Nonetheless, many companies extensively test their products, regardless of government pressure, for fear of litigation. In fact, GMOs are tested with greater rigor than any classically bred crop currently produced, even though an overwhelming majority of current peer-reviewed data indicates that GMOs are no more harmful than classically bred crops.
Frustrated by the success of anti-GMO initiatives, industry representatives assert that the public should be championing less regulation, not more. Neal Gutterson, a graduate of UC Berkeley and Chief Operating Oﬃcer of Mendel, a private biotechnology research company in the East Bay, thinks genetically modiﬁed crops are already overregulated. He points to a ﬁve-hundred-page dossier sent by Monsanto to the US government in support of a new product. To clear a classically bred crop for sale, the government requires far less paperwork. Gutterson argues, “[introduction of GMOs to market] is overregulated based on what is required to demonstrate safety.” Since there hasbeen no veriﬁable demonstration of any harm to human health,2, 3 GMOs should be regulated at the same level as classically bred crops.
In contrast, UC Berkeley’s Andrew Gutierrez supports the implementation of the precautionary principle, which questions the ethics of blindly implementing a new technology. This principle asserts that if the eﬀects of a new technology are unknown but are judged by some scientists to have negative risks, then it is better not to carry out the action at all rather than risk uncertain consequences. In essence, the precautionary principle would thus prohibit any further development or use of GMOs until they could be shown to be irrefutably safe for the environment and for human health.
Of course, the demonstration of irrefutable safety is impossible, but to help quiet public concerns, many researchers continue to study the human health and environmental safety of these crops. But, according to Gutierrez, “it’s diﬃcult to get resources to do those studies. Who provides the money? The USDA and industry provide the money,” and these groups have a vested interest in benign results.
Opponents of the precautionary principle point out that the principle can limit any technology because there are possible negative eﬀects associated with any new advancement in science. The principle ignores any possible beneﬁts of GMOs. Gutterson claims, “our society would never have gained wheels if it had been for the precautionary principle.”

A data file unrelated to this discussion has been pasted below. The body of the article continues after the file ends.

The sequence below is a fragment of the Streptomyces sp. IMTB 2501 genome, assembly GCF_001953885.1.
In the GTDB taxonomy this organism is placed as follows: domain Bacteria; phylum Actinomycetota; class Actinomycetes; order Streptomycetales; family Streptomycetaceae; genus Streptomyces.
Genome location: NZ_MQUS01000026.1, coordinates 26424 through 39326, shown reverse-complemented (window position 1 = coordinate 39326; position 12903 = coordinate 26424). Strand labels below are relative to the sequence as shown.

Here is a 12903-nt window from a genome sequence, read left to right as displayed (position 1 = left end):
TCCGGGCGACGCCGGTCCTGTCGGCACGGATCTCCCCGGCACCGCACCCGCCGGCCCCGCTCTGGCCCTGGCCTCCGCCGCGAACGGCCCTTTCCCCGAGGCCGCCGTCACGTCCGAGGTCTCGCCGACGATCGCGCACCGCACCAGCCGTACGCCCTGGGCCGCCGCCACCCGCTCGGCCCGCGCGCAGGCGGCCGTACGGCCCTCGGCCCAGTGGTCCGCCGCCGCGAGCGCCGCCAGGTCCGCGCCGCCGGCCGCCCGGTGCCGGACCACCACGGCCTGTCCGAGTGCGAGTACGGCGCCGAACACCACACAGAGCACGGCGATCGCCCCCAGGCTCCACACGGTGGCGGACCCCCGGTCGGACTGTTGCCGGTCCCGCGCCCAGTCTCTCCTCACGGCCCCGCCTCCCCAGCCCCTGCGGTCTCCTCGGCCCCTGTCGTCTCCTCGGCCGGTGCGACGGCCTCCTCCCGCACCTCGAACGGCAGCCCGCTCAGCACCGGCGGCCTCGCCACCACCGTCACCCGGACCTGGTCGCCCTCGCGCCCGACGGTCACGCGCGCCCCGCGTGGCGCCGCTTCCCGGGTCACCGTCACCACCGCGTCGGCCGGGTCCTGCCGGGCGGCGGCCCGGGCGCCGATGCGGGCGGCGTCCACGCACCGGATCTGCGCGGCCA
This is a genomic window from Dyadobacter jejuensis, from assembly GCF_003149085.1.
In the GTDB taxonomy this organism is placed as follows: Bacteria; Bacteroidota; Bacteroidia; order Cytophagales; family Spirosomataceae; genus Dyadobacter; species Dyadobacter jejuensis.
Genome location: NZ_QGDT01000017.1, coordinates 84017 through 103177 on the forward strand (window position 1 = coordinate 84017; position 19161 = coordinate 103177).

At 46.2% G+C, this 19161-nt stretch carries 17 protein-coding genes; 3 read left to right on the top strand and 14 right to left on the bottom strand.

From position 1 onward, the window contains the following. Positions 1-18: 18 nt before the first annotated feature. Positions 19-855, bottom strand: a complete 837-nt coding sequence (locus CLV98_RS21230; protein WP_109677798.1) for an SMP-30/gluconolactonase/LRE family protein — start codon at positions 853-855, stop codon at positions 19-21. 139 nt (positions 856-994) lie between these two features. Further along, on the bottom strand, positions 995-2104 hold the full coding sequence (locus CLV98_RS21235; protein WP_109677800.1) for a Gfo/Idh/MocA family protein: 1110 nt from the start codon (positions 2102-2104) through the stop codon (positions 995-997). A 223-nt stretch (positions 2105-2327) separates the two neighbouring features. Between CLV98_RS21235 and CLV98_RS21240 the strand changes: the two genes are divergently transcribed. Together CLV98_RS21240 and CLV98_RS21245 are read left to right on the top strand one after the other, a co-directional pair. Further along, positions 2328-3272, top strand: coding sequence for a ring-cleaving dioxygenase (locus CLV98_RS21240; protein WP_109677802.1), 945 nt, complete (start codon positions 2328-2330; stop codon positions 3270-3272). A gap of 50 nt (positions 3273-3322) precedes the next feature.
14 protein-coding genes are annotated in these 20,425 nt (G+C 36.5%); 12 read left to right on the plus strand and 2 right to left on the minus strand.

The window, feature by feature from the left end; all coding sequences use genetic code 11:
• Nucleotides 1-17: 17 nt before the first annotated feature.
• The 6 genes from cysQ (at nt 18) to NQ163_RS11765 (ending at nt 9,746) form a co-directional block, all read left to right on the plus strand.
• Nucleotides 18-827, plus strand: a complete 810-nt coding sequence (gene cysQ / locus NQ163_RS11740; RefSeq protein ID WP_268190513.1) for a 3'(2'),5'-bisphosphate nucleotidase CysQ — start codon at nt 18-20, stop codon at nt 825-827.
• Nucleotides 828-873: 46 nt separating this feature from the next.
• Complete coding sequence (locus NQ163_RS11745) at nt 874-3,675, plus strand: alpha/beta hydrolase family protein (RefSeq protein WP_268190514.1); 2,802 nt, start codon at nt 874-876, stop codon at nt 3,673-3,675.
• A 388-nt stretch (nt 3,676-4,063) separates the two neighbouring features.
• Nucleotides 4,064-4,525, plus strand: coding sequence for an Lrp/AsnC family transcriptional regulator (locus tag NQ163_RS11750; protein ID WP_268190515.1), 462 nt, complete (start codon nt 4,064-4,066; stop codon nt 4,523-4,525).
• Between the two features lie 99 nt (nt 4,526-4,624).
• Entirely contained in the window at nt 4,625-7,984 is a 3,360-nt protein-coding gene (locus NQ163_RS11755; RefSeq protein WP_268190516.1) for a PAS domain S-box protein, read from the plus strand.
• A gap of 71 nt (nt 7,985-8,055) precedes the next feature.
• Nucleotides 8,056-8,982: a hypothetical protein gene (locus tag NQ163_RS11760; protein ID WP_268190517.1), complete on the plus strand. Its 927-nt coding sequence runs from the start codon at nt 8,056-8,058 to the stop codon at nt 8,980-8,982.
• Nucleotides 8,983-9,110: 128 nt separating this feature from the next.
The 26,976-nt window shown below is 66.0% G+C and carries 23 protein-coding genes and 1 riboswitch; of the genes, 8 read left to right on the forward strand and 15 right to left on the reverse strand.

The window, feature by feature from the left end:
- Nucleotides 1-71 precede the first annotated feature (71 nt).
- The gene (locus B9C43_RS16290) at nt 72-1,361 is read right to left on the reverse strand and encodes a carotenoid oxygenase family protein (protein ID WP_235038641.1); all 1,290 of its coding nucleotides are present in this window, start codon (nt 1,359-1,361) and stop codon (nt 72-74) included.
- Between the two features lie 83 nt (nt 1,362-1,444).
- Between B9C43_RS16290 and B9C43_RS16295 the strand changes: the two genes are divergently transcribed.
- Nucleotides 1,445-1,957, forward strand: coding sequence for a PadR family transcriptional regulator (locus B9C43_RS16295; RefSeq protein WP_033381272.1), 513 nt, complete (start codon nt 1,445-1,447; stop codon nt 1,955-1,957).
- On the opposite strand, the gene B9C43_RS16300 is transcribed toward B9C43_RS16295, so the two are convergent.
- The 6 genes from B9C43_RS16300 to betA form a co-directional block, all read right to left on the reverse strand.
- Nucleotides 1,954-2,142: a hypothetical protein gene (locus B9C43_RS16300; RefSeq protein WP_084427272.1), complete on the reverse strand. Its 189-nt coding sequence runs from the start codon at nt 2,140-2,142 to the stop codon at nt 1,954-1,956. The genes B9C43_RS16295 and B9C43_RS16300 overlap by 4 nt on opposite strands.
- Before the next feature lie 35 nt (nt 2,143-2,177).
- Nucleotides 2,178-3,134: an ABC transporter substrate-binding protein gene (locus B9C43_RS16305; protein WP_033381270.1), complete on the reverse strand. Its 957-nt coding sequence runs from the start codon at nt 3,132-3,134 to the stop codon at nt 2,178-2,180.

Something that both sides of the GMO debate agree on is that the general voting public should not directly decide how to regulate GMOs. Rather, scientists and legislators should work together to create these laws. As Gutierrez states, “I don’t think the public is suﬃciently informed on the issues.” Gutterson agrees, saying, “it’s an act of democracy, so you can’t argue with that, but you need a more expert, informed view. The voters can be misguided.” Instead, he thinks “we look to the federal government to regulate complex issues and I think that’s the right place to go. The USDA and FDA need to be given a mandate.”
The gene’s out of the bottle
Another major concern surrounding GMOs is the possibility that they will genetically contaminate other crops, be they organic plants grown in a nearby ﬁeld or wild relatives of a genetically modiﬁed species (see sidebar “Blowin’ in the wind”). Contamination could occur if a genetically engineered plant pollinated a non-GMO plant, thereby creating fruit or grain containing a genetically engineered gene. This process is known as “gene ﬂow.” Contaminated fruits or grains would be grown and shipped as non-genetically engineered foods, and without complex biological tests, consumers would be none the wiser. Understandably, this makes many farmers uneasy, especially those who farm organically. With even the possibility of this contamination happening, organic farmers stand to lose value in US and European organic markets.
The threat to wild relatives may be even more serious. Wild relatives of cultivated plants are considered unlimited reservoirs of genetic diversity that can be bred into contemporary crop lines. Genes stored in natural relatives can confer traits such as increased ﬂavor or enhanced disease resistance to a new pest. Farmers have resorted to these wild relative gene reservoirs during the entire history of agriculture, and they continue to do so today.